Tuesday, May 31, 2016

Shell Ginger - Alpinia zerumbet

These gingers are a great landscape plant, but will die back when it gets to -10 C. Grown mainly for their foliage, they also bloom.






Monday, May 23, 2016

Flowers despite the rain

It is still raining but warmer. The rain is washing out the pollen and nectar from the blooms, the food the bees need.

Daylily


Daylily

Beehive under Vitex

Oxalis and Vinca


Bromeliad



Friday, May 20, 2016

Second Homes

This week there was an interesting article in Economist magazine on second homes and how owners are perceived and treated in different countries. I have a second, and third home next to it, and know of people with many more homes, some in other countries.

The location of my second home is in the country, in an unincorporated area so there is no city law, county law applies. There are two distinct types of people, the locals who have lived there always, and the people from the cities who have moved there to live, or as a weekend home. They rarely intermingle.

The locals "never went to the big city" most live cheap and have little money. They do not like to see change, or improvement. They are happy being left alone.

The people from the city have money and are doers, they fix things up, volunteer, employ people, work together. They are gregarious, and stir things up. They grow flowers.

Both groups live the way they want to live. Together but separate.


Stay away
There’s a new villain in town—at weekends and during the summer
May 14th 2016 | From the print edition


WHEN owning one home seems like a struggle, resenting those with two comes easily. Second-home ownership is uncommon: in 2010 around 4% of houses in America were second homes; 1% of English homes are second properties of people living in England. But they still arouse passions.
Norway and Denmark limit second-home ownership, and in 2012 the Swiss voted to restrict second homes in places where they were most common. Australia has also clamped down on foreign purchases of residential property. Latest to the barricades is St Ives, a seaside town in south-west England, where a quarter of houses are second homes or holiday lets. On May 5th 83% of St Ives’s voting residents decided that newly built homes should be off-limits to non-residents. It is unclear if the vote is enforceable. It is certainly wrong-headed.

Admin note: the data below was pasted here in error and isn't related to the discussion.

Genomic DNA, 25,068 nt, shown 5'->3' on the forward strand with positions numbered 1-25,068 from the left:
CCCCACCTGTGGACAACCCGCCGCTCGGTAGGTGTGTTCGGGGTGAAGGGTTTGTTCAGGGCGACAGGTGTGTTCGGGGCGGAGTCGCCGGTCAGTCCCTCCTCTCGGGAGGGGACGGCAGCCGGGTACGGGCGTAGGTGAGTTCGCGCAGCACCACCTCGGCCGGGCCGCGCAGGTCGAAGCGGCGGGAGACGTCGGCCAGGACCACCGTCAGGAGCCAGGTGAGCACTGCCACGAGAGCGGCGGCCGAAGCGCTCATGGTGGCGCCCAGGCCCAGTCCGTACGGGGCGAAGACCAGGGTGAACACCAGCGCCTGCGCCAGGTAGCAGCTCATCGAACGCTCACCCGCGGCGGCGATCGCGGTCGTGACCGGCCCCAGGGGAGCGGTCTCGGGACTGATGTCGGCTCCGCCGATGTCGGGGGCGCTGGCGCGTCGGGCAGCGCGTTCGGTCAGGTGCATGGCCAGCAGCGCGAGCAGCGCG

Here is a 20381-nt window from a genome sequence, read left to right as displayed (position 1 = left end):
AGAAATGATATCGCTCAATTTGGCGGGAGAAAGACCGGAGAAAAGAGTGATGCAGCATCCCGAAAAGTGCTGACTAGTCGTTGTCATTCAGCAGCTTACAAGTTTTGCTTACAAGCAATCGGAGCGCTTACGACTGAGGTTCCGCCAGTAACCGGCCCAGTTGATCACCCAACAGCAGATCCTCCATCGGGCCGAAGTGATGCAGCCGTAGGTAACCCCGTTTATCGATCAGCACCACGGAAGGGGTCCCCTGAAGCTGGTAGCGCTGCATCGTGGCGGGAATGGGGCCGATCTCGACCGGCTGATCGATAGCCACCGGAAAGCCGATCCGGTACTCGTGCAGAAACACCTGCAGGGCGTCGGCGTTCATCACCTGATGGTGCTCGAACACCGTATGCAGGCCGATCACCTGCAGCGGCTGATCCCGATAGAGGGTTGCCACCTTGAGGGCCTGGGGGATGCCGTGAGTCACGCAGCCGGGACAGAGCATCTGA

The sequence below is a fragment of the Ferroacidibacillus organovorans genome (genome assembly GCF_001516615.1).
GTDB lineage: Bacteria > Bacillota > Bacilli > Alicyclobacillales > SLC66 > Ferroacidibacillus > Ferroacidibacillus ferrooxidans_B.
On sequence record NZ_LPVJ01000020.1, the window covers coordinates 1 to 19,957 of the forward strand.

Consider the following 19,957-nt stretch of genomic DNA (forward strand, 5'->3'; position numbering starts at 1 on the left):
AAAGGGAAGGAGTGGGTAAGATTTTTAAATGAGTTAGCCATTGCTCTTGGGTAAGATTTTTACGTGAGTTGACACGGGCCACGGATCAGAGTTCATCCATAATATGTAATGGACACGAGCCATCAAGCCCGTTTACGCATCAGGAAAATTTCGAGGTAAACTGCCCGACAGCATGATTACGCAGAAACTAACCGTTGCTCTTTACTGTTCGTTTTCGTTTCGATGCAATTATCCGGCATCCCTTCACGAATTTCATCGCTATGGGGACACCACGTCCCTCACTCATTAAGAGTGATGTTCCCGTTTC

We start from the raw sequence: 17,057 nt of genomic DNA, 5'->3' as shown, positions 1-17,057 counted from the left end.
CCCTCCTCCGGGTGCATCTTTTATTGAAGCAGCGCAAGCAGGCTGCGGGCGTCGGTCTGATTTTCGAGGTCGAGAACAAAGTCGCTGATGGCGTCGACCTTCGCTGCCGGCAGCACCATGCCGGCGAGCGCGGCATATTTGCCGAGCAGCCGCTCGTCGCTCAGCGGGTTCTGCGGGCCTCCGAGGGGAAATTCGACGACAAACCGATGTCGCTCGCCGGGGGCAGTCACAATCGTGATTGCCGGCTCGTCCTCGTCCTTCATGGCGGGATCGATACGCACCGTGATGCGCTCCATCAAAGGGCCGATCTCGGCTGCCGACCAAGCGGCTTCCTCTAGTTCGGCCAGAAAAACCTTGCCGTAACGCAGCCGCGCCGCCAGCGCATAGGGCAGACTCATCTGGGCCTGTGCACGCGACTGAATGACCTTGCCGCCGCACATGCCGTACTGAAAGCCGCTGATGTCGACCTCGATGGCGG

In some cases antipathy to second-home ownership simply reflects an ugly dislike of outsiders; in others, the NIMBYism of second-home owners themselves, keen to preserve the exclusiveness of their holiday patch. (In Switzerland the vote to ban new construction of second homes in sensitive areas was carried by urban residents of Basel, Zurich and Geneva, not the people affected.) Sometimes, too, it stems from a misguided effort to fight the facts of economic life, and stop dwindling rural populations from shrinking further. But the St Ives vote, and schemes like it, can also reflect more legitimate concerns: that ghost streets and empty houses drain local communities of life and that, as non-residents hoover up homes, housing will become unaffordable for poorer permanent residents.
Those tempted to mend the market should beware unintended consequences. Restricting the option to sell newly built properties as second homes will depress their price, discouraging development, including the new affordable housing that builders are often required to put up. And the spillover effects on the rest of the housing market could be nasty.
One risk is that the life is sucked out of the local economy as rich holidaymakers go elsewhere. Christian Hilber and Olivier Schöni of the London School of Economics have studied the effects of the Swiss reform, and their preliminary findings suggest that it depressed prices of primary residences in the affected areas by 12%. Much as locals want to climb the housing ladder, they are unlikely to welcome a less vibrant economy; and existing homeowners will resent the hit to their wealth. Another risk is that it could worsen the very “ghostification” problem it is trying to solve. If, as in St Ives, existing primary residences can easily be sold to out-of-towners, that may well boost their prices, encouraging locals to cash in and move out.
There are better answers to the problems posed by second homes. The tax system is one: the British, Dutch, French and Israeli governments all impose higher taxes on them. This makes most sense in places of extraordinary natural beauty, like the Swiss Alps or national parks, where sprawling new developments would blight the landscape.
Another brick in Cornwall
Everywhere else, the best policy is to increase supply. As long as homes are scarce, only those with deep pockets will be able to afford them. Loosening planning rules and incentivizing development would keep the outsiders coming without forcing out locals. Australia has at least recognized the root of the problem by requiring foreign buyers to show that their investment will add to the existing stock. Build, don’t ban.


Thursday, May 19, 2016

Beliefs

We are all creatures of our upbringing, the influences we have had over time. I have often thought if I had been brought up in Russia, Bhutan, or the Middle East I would be a totally different person, believe in different things, act in different ways.

But I was lucky, at least from my self-fulfilling perspective, and grew up and have lived in liberal democracies.

My parents were not talkative about beliefs or religions, neither went to church. My father had sympathies with the communist party but was not active, my mother said she believed in god but there was nothing else behind the statement. However, my parents strongly believed in education, having had little themselves, and were avid readers.